A 'manual scavenger,' according to the Prohibition of Employment as Manual Scavengers Act 2013, is someone who is hired by an individual, a local authority, an agency, or a contractor to manually clean, carry, dispose of, or otherwise handle human excreta. The disposal of it in a latrine, an open drain, or a pit into which human excreta from unsanitary latrines are dumped, or on a railroad track, or any other space before the excreta fully decomposes in such a manner.
Further, the law states that if an employee is provided with protective gear to clean excreta, he is not considered a manual scavenger. In addition, the exclusion of manual scavenging due to the 'protective gear' is delusional, and the workers have to enter sewers, drains, or open pits without any protection. It is rare to see workers provided with protective gear.
The concern of sewer workers included was that they are not provided with safety equipment. Pay is withheld from their salary on non-working days like Saturday, Sunday, and also public holidays. Wages vary throughout Delhi. In some stores, the workers receive a salary of Rs.145000 in the bank, out of which they must return the money to the Junior Engineer, who subtracts the non-working days, such as Sundays, Saturdays, and other holidays, and calculates the wage as Rs.400 per working day. Sewer workers must enter manually and do the necessary work in small areas where the machine cannot go. As they enter the sewer, they are given a maximum of rope as safety equipment, which is tied around their waists.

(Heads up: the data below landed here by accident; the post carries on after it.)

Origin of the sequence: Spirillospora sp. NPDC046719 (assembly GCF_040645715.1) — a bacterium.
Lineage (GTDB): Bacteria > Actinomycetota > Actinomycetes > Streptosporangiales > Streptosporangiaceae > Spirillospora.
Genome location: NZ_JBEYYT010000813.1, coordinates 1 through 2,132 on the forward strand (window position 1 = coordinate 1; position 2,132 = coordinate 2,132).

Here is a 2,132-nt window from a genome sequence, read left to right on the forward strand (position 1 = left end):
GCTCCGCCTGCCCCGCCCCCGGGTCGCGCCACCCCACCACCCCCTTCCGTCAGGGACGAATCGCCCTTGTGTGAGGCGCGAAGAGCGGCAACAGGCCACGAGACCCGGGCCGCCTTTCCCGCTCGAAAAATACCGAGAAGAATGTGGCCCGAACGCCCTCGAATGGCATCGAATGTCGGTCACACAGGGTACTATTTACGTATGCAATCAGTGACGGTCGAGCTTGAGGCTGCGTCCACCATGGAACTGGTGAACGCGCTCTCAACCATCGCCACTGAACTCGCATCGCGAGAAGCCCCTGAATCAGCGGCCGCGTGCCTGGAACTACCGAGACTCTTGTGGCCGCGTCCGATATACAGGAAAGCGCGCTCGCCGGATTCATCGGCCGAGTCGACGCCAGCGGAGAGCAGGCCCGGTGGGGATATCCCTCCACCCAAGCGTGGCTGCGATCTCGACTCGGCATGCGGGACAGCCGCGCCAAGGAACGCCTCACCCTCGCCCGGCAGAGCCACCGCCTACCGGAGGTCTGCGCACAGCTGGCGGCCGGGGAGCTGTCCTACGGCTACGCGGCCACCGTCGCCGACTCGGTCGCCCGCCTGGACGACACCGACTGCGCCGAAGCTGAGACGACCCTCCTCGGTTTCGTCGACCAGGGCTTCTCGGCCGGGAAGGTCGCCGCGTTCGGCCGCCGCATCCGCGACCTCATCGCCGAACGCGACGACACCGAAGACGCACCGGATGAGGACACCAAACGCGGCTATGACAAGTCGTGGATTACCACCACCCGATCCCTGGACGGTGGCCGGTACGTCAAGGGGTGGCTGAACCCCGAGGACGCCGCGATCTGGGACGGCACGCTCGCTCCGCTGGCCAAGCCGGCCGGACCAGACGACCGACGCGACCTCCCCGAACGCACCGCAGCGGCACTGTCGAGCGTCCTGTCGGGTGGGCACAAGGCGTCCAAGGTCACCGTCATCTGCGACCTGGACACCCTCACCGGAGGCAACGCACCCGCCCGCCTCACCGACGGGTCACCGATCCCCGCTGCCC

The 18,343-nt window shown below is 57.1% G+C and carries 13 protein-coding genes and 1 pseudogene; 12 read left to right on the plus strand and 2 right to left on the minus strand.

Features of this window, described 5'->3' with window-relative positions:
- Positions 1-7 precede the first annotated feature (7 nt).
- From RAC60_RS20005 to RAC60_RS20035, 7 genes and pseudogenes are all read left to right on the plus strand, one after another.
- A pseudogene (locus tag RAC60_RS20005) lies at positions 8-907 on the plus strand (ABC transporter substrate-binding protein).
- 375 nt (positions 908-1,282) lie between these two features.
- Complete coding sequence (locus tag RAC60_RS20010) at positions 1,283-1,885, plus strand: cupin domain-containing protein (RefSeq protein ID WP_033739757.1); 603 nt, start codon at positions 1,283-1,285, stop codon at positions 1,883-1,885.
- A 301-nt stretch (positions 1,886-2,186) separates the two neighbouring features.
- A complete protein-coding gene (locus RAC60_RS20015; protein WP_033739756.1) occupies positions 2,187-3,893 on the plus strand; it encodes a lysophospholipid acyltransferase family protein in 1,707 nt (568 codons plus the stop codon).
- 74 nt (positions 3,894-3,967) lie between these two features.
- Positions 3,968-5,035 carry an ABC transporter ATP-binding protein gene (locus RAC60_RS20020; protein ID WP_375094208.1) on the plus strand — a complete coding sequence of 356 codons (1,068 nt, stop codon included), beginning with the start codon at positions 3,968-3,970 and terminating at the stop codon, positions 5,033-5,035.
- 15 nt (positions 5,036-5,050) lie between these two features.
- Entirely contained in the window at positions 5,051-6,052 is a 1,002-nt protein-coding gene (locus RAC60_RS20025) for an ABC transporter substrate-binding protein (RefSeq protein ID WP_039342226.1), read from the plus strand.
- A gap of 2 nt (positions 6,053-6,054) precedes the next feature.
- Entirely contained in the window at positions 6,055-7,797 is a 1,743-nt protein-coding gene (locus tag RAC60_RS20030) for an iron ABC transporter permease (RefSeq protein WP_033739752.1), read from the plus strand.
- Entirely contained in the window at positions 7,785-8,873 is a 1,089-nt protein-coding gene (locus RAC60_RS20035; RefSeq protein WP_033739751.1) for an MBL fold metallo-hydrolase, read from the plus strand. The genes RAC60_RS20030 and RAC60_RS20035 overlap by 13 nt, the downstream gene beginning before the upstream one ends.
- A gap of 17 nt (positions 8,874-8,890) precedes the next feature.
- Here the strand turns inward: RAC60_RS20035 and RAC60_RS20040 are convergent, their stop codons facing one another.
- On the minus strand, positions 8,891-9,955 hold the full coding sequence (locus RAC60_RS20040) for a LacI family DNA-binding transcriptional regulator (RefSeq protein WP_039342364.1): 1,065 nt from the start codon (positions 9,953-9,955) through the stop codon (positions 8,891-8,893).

"We don't know if we will have food, water, the basic amenities the next day," said one of the worker.
Their demands included equal pay throughout Delhi, adequate medical care, and other benefits provided to permanent employees.
Continuing to play a major role in the informal collection and segregation of solid waste is the work of waste pickers. The formal system of waste management rarely acknowledges the role of waste pickers. Even though they carry out an immense quantity of work in managing solid waste in environmentally sound ways, these informal waste collectors do not receive any recognition for their contribution. In many cases, their services are offered free of charge or at very low prices to residents. Despite the constant ignorance of ULBs, informal waste pickers are often abused by waste management contractors at multiple levels. They rely on the sale of recycled materials that they recover by segregating the solid waste for their livelihood. Despite recognition of their immense contribution to policy documents, their quality of life and livelihood opportunities remain unchanged. Despite this, waste pickers are still excluded from the waste management system. Sometimes, waste pickers are thrown out of cities
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